History of Mandalas
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Mandalas are found among the most ancient art forms created by human beings. Rock carvings found all over the world incorporate the circular form and its variations such as spirals, crosses, concentric circles. It is thought that they express worshipful awe of nature’s cycles and the mysteries of life and death. The alternation of day and night, the ever-changing moon, and the rhythms of the seasons are aptly expressed by circular designs. These natural occurrences became the foundation for a worldview based on circles. This point of view is eloquently expressed by Black Elk, the Dakota elder:
"Everything the Power of the World does is done in a circle. The sky is round, and I have heard that the earth is round like a ball, and so are all the stars. The wind, in its greatest power, whirls. Birds make their nests in circles, for theirs is the same religion as ours. The sun comes forth and goes down again in a circle. The moon does the same, and both are round. Even the seasons form a great circle in their changing, and always come back again to where they were. The life of a man is a circle from childhood to childhood, and so it is in everything where power moves" (cited in Neihardt, 1961:32-33).
The attempt to orient oneself in the world probably gave rise to the early mandalas that consist of a cross inside a circle. We can imagine how this might have come about. As our ancestors took to the high ground for a clear view, they saw that the horizon line appears to be a circle with themselves at the center. In order to move safely about in large land areas, they would have devised ways to orient themselves within this vast circle. It would have been natural to use the center of the circle—one’s own body—as the point of beginning for a system of directions. The body offers a consistent focal point for organizing the space within the circle of the earth’s horizon.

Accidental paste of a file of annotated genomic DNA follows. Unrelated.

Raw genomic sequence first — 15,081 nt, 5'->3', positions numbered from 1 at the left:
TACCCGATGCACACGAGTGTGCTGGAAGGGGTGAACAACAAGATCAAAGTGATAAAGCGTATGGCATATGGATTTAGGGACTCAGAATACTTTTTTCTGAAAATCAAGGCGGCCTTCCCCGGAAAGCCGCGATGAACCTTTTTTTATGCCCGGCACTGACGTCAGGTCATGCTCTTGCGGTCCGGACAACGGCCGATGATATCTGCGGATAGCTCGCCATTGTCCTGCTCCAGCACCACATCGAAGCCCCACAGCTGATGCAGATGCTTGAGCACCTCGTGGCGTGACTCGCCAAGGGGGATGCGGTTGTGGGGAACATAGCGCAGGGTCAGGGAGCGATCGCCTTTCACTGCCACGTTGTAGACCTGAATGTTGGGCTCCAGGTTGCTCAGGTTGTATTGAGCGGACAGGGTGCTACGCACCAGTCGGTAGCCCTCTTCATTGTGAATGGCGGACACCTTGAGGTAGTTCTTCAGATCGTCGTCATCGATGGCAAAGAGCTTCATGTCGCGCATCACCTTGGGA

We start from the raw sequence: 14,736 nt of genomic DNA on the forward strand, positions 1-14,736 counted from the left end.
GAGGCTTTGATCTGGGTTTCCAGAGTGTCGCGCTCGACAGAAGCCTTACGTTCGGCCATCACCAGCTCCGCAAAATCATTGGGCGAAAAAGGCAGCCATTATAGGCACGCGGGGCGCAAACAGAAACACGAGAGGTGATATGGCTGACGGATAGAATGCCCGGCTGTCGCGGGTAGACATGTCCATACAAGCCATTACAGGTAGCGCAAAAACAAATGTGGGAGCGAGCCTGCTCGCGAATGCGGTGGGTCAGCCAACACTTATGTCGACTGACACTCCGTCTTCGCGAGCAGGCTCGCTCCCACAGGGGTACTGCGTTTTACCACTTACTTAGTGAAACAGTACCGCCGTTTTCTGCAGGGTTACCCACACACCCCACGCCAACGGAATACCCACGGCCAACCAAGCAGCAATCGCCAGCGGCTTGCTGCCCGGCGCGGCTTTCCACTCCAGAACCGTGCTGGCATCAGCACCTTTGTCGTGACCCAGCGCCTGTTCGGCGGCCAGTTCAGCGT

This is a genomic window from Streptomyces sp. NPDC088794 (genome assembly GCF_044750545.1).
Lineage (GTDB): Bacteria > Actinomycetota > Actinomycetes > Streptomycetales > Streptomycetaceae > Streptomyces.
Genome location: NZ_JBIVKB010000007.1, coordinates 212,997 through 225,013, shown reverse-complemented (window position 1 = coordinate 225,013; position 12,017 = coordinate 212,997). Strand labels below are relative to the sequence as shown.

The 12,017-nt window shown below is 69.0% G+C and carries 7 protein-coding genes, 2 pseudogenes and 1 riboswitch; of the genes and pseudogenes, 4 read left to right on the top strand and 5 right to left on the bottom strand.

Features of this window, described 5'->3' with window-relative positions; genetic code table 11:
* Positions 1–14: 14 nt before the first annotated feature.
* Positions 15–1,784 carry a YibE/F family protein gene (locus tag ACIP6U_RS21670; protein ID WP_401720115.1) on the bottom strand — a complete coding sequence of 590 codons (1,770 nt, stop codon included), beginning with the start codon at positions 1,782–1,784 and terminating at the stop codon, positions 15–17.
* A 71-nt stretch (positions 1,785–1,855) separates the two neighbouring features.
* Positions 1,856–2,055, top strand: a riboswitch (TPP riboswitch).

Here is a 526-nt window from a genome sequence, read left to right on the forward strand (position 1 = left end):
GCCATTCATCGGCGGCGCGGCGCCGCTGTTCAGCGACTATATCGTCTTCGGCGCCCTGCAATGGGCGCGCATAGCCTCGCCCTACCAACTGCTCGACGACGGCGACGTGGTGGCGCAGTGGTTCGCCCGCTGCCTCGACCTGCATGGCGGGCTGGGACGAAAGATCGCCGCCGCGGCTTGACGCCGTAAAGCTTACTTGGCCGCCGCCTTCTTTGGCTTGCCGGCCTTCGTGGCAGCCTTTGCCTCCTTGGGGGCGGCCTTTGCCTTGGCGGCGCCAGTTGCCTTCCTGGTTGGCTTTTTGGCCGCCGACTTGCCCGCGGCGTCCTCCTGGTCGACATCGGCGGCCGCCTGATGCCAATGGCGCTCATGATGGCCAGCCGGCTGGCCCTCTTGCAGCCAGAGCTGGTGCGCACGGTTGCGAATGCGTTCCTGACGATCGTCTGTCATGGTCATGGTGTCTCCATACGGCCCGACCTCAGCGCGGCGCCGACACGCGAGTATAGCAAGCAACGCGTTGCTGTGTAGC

The bilateral arrangement of the limbs and organs of the body creates a right and left side. With arms outstretched in opposite directions away from the body, one might imagine lines extending beyond the outstretched arms to the horizon. This establishes two opposite directions in the circle. The placement of the eyes in front of the head naturally suggests the line of sight as another direction, and implies its opposite as a continuation of this line extending behind. Thus we can imagine the classic mandala pattern consisting of the horizon line (circle) and four lines radiating outward from the body in the center.
This scheme for dividing up space was utilized by Etruscan soothsayers. They interpreted events according to where within this imaginary mandala design the happenings took place. The use of the body to establish directions is also suggested by the Native American custom of including the center point of the self as another direction in their system of orientation. Native Americans also add the directions up and down, suggested by the vertical stance of the body, giving a total of seven directions.
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